How did the general public respond to those pioneering aerial displays that began to take place at the end of the first decade of the 20th century? Franz Kafka summed up the mood of those occasions - a mixture of awe, wonder and fearful apprehension - in this fragment of a sketch of 1909 called "The Aeroplanes of Brescia": "Over our heads, 20 metres above the earth, is a man entangled in a wooden frame, defending himself against an invisible danger that he has freely taken on. But we stand down below, quite left behind and insignificant as we watch this man..."
This collection of rare Italian aviation posters, all borrowed from the Massimo and Cirulli Archive of New York, sweeps us from those earliest pleasure flights of 1910 - the moment when Italy was first beginning to build its own aircraft (during the First World War its production would outstrip that of Austria, Russia and the United States combined) - through the heady years of Fascist domination and triumphalism (when the idea of air power seemed to compliment very well Mussolini's belief in the Fascist superman), to the disastrous and humiliating defeats of the Second World War, when Italy's greatest pilots were killed in combat and its air force decimated.
Between those years there is the fascinating story of the growth and brief flowering of a remarkable sub-genre of artistic activity, one which managed to combine often brutish propaganda with considerable technical innovation - the Italian aviation poster. There is a huge range of styles here, too, from the art nouveau influenced works with a backward-looking, almost belle-epoque atmosphere, to the bright, brash, colourful manner of Futurism.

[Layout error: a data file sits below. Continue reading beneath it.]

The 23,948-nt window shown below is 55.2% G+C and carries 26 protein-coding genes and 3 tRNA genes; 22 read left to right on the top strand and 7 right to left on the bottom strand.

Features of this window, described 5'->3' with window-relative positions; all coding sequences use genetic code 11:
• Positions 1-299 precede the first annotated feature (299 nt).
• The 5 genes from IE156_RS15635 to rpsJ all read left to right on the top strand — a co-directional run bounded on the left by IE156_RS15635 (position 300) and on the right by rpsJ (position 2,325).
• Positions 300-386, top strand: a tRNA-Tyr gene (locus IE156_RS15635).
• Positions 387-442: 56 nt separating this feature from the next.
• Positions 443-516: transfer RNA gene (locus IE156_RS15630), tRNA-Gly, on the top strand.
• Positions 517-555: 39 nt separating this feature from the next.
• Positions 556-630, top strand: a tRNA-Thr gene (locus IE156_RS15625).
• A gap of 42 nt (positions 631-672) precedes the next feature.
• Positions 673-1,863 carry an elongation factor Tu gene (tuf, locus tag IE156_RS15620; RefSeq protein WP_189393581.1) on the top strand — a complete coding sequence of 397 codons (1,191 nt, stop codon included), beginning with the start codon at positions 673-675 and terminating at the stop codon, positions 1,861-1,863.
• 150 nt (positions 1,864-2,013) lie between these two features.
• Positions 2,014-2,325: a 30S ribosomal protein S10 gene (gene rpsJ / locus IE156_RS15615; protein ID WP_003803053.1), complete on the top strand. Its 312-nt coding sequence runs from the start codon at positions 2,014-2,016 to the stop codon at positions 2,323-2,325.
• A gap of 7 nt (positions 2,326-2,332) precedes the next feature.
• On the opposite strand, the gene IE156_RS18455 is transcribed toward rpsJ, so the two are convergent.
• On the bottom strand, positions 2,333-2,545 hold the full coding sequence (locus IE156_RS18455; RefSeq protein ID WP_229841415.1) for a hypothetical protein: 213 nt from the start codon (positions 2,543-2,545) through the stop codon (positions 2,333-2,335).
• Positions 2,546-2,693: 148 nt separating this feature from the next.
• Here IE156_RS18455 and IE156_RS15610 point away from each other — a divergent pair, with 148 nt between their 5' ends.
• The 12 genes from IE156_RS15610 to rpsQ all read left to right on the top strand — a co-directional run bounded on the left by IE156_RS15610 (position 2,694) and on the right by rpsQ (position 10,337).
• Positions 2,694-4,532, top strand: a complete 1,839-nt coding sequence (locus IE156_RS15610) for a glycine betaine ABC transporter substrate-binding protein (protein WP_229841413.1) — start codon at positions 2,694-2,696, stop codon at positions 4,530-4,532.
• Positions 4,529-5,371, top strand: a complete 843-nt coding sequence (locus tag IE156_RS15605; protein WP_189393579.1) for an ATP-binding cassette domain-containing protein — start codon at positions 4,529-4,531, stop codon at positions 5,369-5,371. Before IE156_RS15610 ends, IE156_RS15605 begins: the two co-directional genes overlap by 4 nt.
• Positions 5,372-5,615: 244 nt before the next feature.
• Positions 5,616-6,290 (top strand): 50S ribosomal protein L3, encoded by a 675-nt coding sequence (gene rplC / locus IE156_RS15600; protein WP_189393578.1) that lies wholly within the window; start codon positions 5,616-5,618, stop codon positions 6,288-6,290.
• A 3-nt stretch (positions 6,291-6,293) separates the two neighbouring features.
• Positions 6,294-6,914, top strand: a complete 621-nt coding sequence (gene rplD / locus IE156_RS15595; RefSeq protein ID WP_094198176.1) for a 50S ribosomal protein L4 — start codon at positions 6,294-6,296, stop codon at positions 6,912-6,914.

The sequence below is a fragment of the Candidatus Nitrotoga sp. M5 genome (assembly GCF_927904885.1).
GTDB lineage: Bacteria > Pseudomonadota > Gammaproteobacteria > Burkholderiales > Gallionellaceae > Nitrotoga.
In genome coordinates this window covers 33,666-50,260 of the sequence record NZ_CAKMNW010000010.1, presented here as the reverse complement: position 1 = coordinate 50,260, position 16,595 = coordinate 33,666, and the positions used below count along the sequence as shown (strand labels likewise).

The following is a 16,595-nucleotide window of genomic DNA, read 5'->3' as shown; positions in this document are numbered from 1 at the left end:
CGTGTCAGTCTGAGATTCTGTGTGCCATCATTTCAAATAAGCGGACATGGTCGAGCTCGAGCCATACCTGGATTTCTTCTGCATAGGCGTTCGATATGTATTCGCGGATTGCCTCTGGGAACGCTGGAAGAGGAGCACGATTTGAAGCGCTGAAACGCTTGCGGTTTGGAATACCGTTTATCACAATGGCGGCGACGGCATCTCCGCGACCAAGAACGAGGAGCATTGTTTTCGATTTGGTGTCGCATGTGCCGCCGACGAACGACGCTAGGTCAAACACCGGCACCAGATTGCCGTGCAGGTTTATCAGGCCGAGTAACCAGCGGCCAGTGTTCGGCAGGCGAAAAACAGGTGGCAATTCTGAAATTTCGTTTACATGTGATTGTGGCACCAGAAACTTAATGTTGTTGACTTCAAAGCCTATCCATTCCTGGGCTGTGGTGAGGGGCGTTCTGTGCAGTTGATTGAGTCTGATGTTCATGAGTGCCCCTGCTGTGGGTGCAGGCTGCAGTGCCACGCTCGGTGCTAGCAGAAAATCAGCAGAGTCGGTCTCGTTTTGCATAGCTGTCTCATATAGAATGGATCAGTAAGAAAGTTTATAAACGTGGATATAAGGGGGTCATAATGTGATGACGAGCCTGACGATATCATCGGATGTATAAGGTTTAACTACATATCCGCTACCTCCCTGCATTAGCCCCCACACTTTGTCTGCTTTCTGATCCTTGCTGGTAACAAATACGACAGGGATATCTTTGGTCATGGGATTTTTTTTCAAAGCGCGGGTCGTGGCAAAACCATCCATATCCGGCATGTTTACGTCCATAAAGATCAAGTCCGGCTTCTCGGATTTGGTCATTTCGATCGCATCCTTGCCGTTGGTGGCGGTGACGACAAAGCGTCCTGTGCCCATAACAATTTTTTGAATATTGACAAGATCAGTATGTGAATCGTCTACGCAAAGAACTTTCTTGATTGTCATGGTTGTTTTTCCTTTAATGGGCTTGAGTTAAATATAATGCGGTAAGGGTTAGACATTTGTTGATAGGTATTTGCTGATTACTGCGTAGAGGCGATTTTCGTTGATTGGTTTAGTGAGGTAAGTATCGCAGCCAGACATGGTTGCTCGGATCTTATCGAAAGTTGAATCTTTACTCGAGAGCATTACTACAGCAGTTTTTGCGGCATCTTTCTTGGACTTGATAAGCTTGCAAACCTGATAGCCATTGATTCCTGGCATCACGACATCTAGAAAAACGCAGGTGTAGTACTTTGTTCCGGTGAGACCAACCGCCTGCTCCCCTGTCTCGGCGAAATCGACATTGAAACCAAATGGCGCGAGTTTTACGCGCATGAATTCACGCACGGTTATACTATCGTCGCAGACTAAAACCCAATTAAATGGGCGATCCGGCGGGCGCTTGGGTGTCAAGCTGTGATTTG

The first posters in the show are celebrations of the surprisingly awkward beauty of some of those early Italian flying machines. Aviation displays were all the rage circa 1910 in fields outside Florence, Turin and Milan. In a twilit scene above the Campo di Marte just outside Florence (the cityscape is visible in the distance, as are the blue hills), two bi-planes stutter here and there like a pair of elegant moths, while a car-load of rich and delighted onlookers gawp from the road.
In another, this time in celebration of the Aero Club of Naples, the biplane resembles nothing so much as a jumped-up pram on wheels. Aldo Mazza's poster for the Paris-Rome-Turin Rally adopts a more calculatedly interesting perspective altogether: the plane is glimpsed through Classical ruins, as if to point out a link between the triumphs of the past and the technological achievements of the present.
By 1922 Mussolini was in power, and the drive to create the illusion of a dynamic, forward-looking, indestructible society was on. …